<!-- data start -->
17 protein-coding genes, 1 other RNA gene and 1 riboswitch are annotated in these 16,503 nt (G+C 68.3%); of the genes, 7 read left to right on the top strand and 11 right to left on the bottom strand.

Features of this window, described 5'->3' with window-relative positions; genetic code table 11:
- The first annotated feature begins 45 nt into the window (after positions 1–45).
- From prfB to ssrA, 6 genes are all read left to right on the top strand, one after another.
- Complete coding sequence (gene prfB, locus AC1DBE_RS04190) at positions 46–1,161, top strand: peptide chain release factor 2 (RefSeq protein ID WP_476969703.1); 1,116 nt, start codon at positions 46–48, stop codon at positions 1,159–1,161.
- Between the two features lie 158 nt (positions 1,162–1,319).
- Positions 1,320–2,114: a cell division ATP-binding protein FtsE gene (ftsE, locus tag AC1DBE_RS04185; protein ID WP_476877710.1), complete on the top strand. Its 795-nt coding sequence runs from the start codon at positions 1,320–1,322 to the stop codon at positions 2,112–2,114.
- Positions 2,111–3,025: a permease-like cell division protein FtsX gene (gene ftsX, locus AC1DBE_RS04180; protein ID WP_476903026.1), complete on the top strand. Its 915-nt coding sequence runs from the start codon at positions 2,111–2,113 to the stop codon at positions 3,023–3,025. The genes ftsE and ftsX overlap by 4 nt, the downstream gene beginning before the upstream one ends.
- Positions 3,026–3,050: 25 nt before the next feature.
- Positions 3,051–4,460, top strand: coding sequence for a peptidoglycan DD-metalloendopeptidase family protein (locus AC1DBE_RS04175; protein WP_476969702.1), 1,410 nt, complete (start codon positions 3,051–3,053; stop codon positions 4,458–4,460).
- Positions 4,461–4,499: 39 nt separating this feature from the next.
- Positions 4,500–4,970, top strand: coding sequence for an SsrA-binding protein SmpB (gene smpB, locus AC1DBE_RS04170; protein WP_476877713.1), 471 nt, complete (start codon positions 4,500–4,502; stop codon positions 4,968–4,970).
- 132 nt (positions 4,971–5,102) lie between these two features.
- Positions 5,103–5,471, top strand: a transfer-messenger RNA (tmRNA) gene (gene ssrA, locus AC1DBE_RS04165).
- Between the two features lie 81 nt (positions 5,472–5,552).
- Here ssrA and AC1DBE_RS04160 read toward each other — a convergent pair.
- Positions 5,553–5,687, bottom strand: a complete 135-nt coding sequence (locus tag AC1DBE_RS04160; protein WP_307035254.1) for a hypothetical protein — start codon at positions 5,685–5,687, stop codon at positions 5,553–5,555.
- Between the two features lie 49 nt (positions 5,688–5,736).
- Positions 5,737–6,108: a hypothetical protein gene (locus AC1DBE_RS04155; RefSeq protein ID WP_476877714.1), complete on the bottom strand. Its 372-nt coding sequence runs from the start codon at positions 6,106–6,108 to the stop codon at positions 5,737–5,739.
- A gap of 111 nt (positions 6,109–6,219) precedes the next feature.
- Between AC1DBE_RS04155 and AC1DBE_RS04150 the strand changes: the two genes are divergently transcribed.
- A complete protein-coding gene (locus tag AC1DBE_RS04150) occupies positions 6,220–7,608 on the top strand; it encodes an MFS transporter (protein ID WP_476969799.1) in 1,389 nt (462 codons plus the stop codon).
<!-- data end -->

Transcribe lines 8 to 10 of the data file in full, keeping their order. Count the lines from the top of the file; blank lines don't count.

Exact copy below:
- Positions 2,111–3,025: a permease-like cell division protein FtsX gene (gene ftsX, locus AC1DBE_RS04180; protein ID WP_476903026.1), complete on the top strand. Its 915-nt coding sequence runs from the start codon at positions 2,111–2,113 to the stop codon at positions 3,023–3,025. The genes ftsE and ftsX overlap by 4 nt, the downstream gene beginning before the upstream one ends.
- Positions 3,026–3,050: 25 nt before the next feature.
- Positions 3,051–4,460, top strand: coding sequence for a peptidoglycan DD-metalloendopeptidase family protein (locus AC1DBE_RS04175; protein WP_476969702.1), 1,410 nt, complete (start codon positions 3,051–3,053; stop codon positions 4,458–4,460).